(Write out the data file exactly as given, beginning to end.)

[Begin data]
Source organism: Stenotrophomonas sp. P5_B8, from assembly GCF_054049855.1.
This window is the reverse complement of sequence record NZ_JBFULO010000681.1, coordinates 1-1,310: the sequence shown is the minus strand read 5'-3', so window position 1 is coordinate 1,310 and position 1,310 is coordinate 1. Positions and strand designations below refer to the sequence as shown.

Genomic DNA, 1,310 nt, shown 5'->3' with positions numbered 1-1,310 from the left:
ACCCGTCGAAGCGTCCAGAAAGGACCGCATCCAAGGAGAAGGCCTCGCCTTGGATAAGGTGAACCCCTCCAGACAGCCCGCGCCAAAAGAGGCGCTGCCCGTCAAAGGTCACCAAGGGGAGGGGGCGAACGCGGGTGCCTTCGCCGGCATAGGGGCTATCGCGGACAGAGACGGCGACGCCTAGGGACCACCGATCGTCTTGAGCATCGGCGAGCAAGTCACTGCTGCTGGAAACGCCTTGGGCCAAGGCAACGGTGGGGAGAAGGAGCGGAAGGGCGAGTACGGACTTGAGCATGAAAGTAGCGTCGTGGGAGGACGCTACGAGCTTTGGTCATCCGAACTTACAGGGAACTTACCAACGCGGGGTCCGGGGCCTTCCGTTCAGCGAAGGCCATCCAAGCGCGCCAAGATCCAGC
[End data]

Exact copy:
Source organism: Stenotrophomonas sp. P5_B8, from assembly GCF_054049855.1.
This window is the reverse complement of sequence record NZ_JBFULO010000681.1, coordinates 1-1,310: the sequence shown is the minus strand read 5'-3', so window position 1 is coordinate 1,310 and position 1,310 is coordinate 1. Positions and strand designations below refer to the sequence as shown.

Genomic DNA, 1,310 nt, shown 5'->3' with positions numbered 1-1,310 from the left:
ACCCGTCGAAGCGTCCAGAAAGGACCGCATCCAAGGAGAAGGCCTCGCCTTGGATAAGGTGAACCCCTCCAGACAGCCCGCGCCAAAAGAGGCGCTGCCCGTCAAAGGTCACCAAGGGGAGGGGGCGAACGCGGGTGCCTTCGCCGGCATAGGGGCTATCGCGGACAGAGACGGCGACGCCTAGGGACCACCGATCGTCTTGAGCATCGGCGAGCAAGTCACTGCTGCTGGAAACGCCTTGGGCCAAGGCAACGGTGGGGAGAAGGAGCGGAAGGGCGAGTACGGACTTGAGCATGAAAGTAGCGTCGTGGGAGGACGCTACGAGCTTTGGTCATCCGAACTTACAGGGAACTTACCAACGCGGGGTCCGGGGCCTTCCGTTCAGCGAAGGCCATCCAAGCGCGCCAAGATCCAGC